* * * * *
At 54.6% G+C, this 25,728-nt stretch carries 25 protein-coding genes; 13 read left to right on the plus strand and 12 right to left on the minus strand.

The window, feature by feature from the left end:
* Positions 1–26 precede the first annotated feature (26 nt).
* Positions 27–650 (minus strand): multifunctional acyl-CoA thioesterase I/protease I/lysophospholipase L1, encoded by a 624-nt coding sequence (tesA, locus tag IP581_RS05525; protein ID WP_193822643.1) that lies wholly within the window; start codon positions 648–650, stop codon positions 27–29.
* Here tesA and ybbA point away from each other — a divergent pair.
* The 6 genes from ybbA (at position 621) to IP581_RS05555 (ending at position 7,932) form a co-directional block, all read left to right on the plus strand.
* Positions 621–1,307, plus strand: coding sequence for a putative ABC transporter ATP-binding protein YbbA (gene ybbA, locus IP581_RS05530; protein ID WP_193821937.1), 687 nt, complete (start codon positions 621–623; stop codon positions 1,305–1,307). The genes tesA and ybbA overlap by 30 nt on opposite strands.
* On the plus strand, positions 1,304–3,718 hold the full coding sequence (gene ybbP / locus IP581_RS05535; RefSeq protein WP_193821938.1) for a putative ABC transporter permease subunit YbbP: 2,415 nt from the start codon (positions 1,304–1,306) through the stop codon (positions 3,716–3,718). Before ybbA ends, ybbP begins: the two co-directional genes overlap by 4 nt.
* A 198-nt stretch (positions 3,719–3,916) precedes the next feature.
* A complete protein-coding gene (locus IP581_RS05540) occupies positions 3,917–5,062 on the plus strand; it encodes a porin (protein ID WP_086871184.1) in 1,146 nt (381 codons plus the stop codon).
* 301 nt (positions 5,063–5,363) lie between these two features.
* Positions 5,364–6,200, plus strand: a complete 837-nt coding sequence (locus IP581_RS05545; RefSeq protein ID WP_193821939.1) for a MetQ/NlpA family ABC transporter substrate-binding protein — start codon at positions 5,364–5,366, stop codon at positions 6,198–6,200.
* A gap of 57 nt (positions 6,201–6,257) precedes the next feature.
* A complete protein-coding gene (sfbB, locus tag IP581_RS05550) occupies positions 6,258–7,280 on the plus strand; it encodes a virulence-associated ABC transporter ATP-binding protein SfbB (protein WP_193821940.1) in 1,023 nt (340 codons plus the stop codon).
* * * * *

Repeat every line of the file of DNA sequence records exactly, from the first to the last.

At 54.6% G+C, this 25,728-nt stretch carries 25 protein-coding genes; 13 read left to right on the plus strand and 12 right to left on the minus strand.

The window, feature by feature from the left end:
* Positions 1–26 precede the first annotated feature (26 nt).
* Positions 27–650 (minus strand): multifunctional acyl-CoA thioesterase I/protease I/lysophospholipase L1, encoded by a 624-nt coding sequence (tesA, locus tag IP581_RS05525; protein ID WP_193822643.1) that lies wholly within the window; start codon positions 648–650, stop codon positions 27–29.
* Here tesA and ybbA point away from each other — a divergent pair.
* The 6 genes from ybbA (at position 621) to IP581_RS05555 (ending at position 7,932) form a co-directional block, all read left to right on the plus strand.
* Positions 621–1,307, plus strand: coding sequence for a putative ABC transporter ATP-binding protein YbbA (gene ybbA, locus IP581_RS05530; protein ID WP_193821937.1), 687 nt, complete (start codon positions 621–623; stop codon positions 1,305–1,307). The genes tesA and ybbA overlap by 30 nt on opposite strands.
* On the plus strand, positions 1,304–3,718 hold the full coding sequence (gene ybbP / locus IP581_RS05535; RefSeq protein WP_193821938.1) for a putative ABC transporter permease subunit YbbP: 2,415 nt from the start codon (positions 1,304–1,306) through the stop codon (positions 3,716–3,718). Before ybbA ends, ybbP begins: the two co-directional genes overlap by 4 nt.
* A 198-nt stretch (positions 3,719–3,916) precedes the next feature.
* A complete protein-coding gene (locus IP581_RS05540) occupies positions 3,917–5,062 on the plus strand; it encodes a porin (protein ID WP_086871184.1) in 1,146 nt (381 codons plus the stop codon).
* 301 nt (positions 5,063–5,363) lie between these two features.
* Positions 5,364–6,200, plus strand: a complete 837-nt coding sequence (locus IP581_RS05545; RefSeq protein ID WP_193821939.1) for a MetQ/NlpA family ABC transporter substrate-binding protein — start codon at positions 5,364–5,366, stop codon at positions 6,198–6,200.
* A gap of 57 nt (positions 6,201–6,257) precedes the next feature.
* A complete protein-coding gene (sfbB, locus tag IP581_RS05550) occupies positions 6,258–7,280 on the plus strand; it encodes a virulence-associated ABC transporter ATP-binding protein SfbB (protein WP_193821940.1) in 1,023 nt (340 codons plus the stop codon).